The verse clearly asks the question – “Who is he that will harm you if ye be followers of that which is good?”, but then with the next stroke of the pen Peter says, “But and if ye suffer”. How do we reconcile such? While God is able to deliver us that does not mean that God will always deliver us while we are down here. God’s overall objective is to make us into His image and sometimes this is done through trials (James 1:2-3). God’s plan is not our plan.

In the twelfth chapter of Acts, we observe that James is killed while Peter is imprisoned and miraculously delivered. Both were servants of God. Both were apostles of Christ. Why did this occur?

Let us notice the account of Paul, an apostle.

“And lest I should be exalted above measure through the abundance of the revelations, there was given to me a thorn in the flesh, the messenger of Satan to buffet me, lest I should be exalted above measure.  For this thing I besought the Lord thrice, that it might depart from me. And he said unto me, My grace is sufficient for thee: for my strength is made perfect in weakness. Most gladly therefore will I rather glory in my infirmities, that the power of Christ may rest upon me.  Therefore I take pleasure in infirmities, in reproaches, in necessities, in persecutions, in distresses for Christ’s sake: for when I am weak, then am I strong” 2 Cor. 12:7–10). 

God listened to Paul’s prayer, but God’s response was: “No, I will not remove your infirmity”. But, God gave him strength to endure – His grace was sufficient. Epaphroditus was delivered from his sickness (Phil. 2:25-27), but Paul had to endure his affliction for the remainder of his journey on earth (2 Cor. 12:9). Is there inequality with God? (Ezekiel 18:25) Not at all!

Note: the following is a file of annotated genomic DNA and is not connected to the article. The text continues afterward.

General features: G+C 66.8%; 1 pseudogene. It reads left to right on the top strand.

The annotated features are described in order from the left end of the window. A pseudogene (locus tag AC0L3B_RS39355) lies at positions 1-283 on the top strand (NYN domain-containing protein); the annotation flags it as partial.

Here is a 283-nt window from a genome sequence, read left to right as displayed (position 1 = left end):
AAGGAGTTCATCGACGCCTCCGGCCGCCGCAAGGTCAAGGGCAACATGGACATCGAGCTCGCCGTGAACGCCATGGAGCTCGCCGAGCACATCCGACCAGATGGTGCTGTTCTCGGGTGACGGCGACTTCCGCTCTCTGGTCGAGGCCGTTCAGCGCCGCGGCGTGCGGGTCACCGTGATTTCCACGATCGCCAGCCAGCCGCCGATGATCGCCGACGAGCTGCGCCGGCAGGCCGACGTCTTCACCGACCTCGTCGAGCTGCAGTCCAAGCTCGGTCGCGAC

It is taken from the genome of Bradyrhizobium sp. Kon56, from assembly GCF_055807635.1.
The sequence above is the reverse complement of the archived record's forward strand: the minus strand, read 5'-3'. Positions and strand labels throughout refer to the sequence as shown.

Likewise, God does not always remove our infirmities. Sometimes we may have to live with a particular illness for the duration of our lives. Does that mean that God has failed us? By no means! His grace is still sufficient.

As God’s providential hand is seen in the lives of our Biblical counterparts, even today God rules in the realm of providence to answer our prayers. But, we must remember that God knows what is best for us as we pray for His will ultimately to be done. Sometimes this is easier said than done. When a loved one or even we ourselves are suffering from an incurable illness, how do we find strength to press forward? Notice what Paul goes on to say after God tells Him that he will have to endure the infirmity from now on: “Therefore I take pleasure in infirmities, in reproaches, in necessities, in persecutions, in distresses for Christ’s sake: for when I am weak, then am I strong (1 Cor. 12:10). Can we proclaim the same?

Lastly, sometimes God does not answer our prayers in the way in which we would have thought. Paul had never met the saints of Rome. He prayed to God for the opportunity to preach the gospel there as well (Rom. 1:10, 11). But, how did his arrival into the imperial city come about? He was a prisoner en route to see the Emperor. God indeed answered his prayer, but not as one would have imagined. There are times in the Christian’s life today when God does the same thing. But, when the end result is accomplished, we stand in awe as to how God answered our request. God loves us and He desires the best for us. He will work in our lives to bring out the best in us. We must accept His will no matter how difficult it may be or even though we may not fully understand why. We should find assurance in knowing that even though we may not know, we serve a God who knows all.

“O the depth of the riches both of the wisdom and knowledge of God! how unsearchable are his judgments, and his ways past finding out!”(Rom. 11:33).                

“For our light affliction, which is but for a moment, worketh for us a far more exceeding and eternal weight of glory”(2 Cor. 4:17).

In conclusion: God is always in the same place He was when His Son was mistreated – when His Son was suffering – when His Son was hung on a tree. He will continue to be in the exact same place until Christ returns.